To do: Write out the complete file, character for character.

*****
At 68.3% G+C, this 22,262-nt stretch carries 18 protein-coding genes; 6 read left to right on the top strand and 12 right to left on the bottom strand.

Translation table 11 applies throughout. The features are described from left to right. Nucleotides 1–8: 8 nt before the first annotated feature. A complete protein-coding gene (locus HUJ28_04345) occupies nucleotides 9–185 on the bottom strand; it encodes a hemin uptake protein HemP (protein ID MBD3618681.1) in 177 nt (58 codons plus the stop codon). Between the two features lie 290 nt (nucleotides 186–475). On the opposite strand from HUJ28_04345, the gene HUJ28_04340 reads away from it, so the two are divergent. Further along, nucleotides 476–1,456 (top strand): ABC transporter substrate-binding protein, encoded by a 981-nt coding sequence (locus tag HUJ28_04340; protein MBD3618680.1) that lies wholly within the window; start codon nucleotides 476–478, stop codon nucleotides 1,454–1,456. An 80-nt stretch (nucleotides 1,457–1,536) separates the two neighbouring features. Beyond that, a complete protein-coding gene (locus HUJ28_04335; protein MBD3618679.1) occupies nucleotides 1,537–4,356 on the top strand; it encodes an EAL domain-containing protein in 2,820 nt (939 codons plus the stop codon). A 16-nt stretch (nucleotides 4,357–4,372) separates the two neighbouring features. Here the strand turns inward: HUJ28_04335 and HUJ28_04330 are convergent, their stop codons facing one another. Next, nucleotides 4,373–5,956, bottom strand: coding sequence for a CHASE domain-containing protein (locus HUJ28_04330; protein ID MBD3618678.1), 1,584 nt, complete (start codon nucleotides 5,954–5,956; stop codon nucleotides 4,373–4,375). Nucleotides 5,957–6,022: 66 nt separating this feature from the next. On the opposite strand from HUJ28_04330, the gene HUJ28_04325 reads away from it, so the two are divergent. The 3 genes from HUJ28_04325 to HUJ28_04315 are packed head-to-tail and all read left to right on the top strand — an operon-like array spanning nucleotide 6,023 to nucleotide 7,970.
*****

At 68.3% G+C, this 22,262-nt stretch carries 18 protein-coding genes; 6 read left to right on the top strand and 12 right to left on the bottom strand.

Translation table 11 applies throughout. The features are described from left to right. Nucleotides 1–8: 8 nt before the first annotated feature. A complete protein-coding gene (locus HUJ28_04345) occupies nucleotides 9–185 on the bottom strand; it encodes a hemin uptake protein HemP (protein ID MBD3618681.1) in 177 nt (58 codons plus the stop codon). Between the two features lie 290 nt (nucleotides 186–475). On the opposite strand from HUJ28_04345, the gene HUJ28_04340 reads away from it, so the two are divergent. Further along, nucleotides 476–1,456 (top strand): ABC transporter substrate-binding protein, encoded by a 981-nt coding sequence (locus tag HUJ28_04340; protein MBD3618680.1) that lies wholly within the window; start codon nucleotides 476–478, stop codon nucleotides 1,454–1,456. An 80-nt stretch (nucleotides 1,457–1,536) separates the two neighbouring features. Beyond that, a complete protein-coding gene (locus HUJ28_04335; protein MBD3618679.1) occupies nucleotides 1,537–4,356 on the top strand; it encodes an EAL domain-containing protein in 2,820 nt (939 codons plus the stop codon). A 16-nt stretch (nucleotides 4,357–4,372) separates the two neighbouring features. Here the strand turns inward: HUJ28_04335 and HUJ28_04330 are convergent, their stop codons facing one another. Next, nucleotides 4,373–5,956, bottom strand: coding sequence for a CHASE domain-containing protein (locus HUJ28_04330; protein ID MBD3618678.1), 1,584 nt, complete (start codon nucleotides 5,954–5,956; stop codon nucleotides 4,373–4,375). Nucleotides 5,957–6,022: 66 nt separating this feature from the next. On the opposite strand from HUJ28_04330, the gene HUJ28_04325 reads away from it, so the two are divergent. The 3 genes from HUJ28_04325 to HUJ28_04315 are packed head-to-tail and all read left to right on the top strand — an operon-like array spanning nucleotide 6,023 to nucleotide 7,970.